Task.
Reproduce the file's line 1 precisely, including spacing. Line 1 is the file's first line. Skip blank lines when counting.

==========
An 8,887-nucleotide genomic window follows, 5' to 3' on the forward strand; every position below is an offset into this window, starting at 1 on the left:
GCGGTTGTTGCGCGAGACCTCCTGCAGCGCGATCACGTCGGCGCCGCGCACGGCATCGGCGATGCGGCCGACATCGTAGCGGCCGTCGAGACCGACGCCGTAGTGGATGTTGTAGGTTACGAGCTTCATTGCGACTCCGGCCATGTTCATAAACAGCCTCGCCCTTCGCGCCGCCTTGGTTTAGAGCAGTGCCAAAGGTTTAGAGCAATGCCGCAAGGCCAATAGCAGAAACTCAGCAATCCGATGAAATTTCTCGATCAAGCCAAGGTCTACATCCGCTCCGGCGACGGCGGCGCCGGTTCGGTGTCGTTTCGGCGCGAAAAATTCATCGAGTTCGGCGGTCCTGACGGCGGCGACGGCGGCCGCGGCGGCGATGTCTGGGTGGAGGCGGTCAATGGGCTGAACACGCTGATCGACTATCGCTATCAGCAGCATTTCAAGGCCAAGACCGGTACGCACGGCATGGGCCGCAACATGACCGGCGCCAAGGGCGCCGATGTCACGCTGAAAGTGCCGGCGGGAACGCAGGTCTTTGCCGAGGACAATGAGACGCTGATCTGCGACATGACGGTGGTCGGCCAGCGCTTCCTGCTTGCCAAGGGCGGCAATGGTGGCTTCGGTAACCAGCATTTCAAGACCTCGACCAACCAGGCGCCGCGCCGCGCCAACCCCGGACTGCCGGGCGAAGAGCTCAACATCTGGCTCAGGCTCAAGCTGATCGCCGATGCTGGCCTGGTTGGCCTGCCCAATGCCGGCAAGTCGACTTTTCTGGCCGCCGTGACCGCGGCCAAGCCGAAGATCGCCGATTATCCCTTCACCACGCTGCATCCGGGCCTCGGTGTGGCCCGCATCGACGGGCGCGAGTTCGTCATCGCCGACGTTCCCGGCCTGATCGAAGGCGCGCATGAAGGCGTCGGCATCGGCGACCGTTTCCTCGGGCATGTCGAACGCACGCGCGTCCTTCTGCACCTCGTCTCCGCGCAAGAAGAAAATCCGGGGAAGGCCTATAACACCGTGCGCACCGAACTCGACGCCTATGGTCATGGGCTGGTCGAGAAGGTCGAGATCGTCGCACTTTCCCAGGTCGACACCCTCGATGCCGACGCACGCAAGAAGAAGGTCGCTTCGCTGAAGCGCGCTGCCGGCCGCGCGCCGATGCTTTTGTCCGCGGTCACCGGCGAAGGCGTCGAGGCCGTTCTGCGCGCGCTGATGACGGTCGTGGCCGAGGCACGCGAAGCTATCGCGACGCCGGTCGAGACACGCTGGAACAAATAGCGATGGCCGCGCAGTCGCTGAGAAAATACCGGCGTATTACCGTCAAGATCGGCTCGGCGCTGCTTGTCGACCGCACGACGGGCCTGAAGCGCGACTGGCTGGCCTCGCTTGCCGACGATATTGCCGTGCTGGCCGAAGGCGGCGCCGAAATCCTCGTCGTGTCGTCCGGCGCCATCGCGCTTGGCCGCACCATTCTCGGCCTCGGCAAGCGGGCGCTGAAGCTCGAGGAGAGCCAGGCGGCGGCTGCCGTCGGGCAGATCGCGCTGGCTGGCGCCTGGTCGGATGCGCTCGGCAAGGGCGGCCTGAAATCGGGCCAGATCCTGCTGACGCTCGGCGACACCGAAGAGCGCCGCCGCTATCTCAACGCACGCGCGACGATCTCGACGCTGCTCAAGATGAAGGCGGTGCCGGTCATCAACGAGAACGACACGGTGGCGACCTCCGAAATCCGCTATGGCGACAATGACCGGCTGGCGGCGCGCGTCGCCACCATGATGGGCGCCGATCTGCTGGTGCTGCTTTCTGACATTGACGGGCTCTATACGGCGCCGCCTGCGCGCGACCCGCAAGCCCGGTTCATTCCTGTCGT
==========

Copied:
An 8,887-nucleotide genomic window follows, 5' to 3' on the forward strand; every position below is an offset into this window, starting at 1 on the left: